October 5, 2020; Wall Street Journal
The Wall Street Journal reported yesterday that the IRS is investigating Wayne LaPierre, who has led the National Rifle Association (NRA) for more than 30 years, for possible criminal tax fraud. This is a separate action from the civil suit New York’s attorney general Letitia James brought against him, but when she brought that suit, James added that she was referring additional information about LaPierre having potentially engaged in tax avoidance to the IRS.
If LaPierre is criminally charged, he would join William Aramony of the United Way of America in the roster of high-profile nonprofit leaders who have faced such charges. In the 1990s, Aramony famously siphoned money from that nonprofit for personal expenses, including (we kid you not) a trip down the Nile with a teenage girl as his companion.
There is a high bar for such criminal action. To be convicted, LaPierre would have to be shown to have engaged willfully in the fraud, which in this case appears to involve unreported compensation. That might involve personal expenses that were paid for by the organization or its vendors. Such expenses are well documented in the attorney general’s complaint, and they include luxury clothing and travel expenses for himself and his family on top of a multimillion-dollar salary. There are also problems related to his receipt of undisclosed gifts from vendors to the organization.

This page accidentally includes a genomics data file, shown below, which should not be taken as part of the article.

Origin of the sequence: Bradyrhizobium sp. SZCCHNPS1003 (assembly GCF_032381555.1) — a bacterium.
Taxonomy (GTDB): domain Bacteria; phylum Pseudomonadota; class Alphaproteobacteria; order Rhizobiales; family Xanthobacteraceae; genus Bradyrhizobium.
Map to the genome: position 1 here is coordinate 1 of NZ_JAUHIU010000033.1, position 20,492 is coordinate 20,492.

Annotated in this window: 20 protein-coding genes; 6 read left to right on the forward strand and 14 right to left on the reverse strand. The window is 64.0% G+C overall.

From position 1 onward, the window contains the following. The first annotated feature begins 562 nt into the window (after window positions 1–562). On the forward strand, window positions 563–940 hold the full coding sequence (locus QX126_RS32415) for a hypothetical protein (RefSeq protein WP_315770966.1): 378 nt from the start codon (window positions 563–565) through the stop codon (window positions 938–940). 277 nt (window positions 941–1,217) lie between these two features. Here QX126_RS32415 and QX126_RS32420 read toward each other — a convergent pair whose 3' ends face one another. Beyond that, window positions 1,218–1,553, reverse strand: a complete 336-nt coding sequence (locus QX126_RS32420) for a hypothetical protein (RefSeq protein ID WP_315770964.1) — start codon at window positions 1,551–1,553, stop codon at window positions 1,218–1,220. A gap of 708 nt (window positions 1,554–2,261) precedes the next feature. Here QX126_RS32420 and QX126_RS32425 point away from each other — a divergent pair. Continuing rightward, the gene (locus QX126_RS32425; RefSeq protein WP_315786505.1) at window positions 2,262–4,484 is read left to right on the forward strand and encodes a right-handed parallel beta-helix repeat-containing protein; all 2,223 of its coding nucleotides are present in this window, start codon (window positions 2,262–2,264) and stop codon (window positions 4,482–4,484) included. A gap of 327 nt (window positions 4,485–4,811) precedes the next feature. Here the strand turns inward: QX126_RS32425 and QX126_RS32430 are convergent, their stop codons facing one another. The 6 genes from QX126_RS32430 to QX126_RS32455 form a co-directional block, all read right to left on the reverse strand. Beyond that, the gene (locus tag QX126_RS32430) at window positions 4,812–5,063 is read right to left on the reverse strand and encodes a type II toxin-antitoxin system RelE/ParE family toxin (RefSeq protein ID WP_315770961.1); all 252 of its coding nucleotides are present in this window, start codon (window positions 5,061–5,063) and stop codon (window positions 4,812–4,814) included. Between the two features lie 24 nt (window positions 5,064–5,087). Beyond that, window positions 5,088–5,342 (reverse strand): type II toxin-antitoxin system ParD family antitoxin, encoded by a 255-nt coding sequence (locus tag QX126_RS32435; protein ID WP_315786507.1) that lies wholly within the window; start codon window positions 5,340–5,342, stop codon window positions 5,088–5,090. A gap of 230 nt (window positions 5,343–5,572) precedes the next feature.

Once in the Bahamas, Mr. LaPierre allegedly stayed in a hotel paid for by a Hollywood producer who is a large NRA vendor, or aboard the producer’s 108-foot yacht. Mr. LaPierre didn’t mention the yacht trips on annual ethics forms that required disclosure of any gifts worth more than $250 from an NRA vendor, the complaint said.
Sign up for our free newsletter
Subscribe to the NPQ newsletter to have our top stories delivered directly to your inbox.
In his testimony to the attorney general’s office, Mr. LaPierre said he didn’t disclose the yacht trips for security reasons and because he considered the boat to have been used for a legitimate business purpose, including discussions between his wife and a niece about the NRA Women’s Leadership Forum—a group both were involved with, according to the attorney general’s complaint.
“Any time I get the two of them together anywhere, there is a benefit for the NRA,” the complaint says that he testified. “Yeah, they got together in the Bahamas…it could have been in Washington.”
Mr. LaPierre also testified it is NRA policy that he travel by private aircraft at all times for security reasons and that he wasn’t aware of any limits on how much he can spend on the flights, according to the attorney general’s complaint.
The investigation may not lead to prosecution, of course, but it is yet another complication for the faltering national advocacy group.—Ruth McCambridge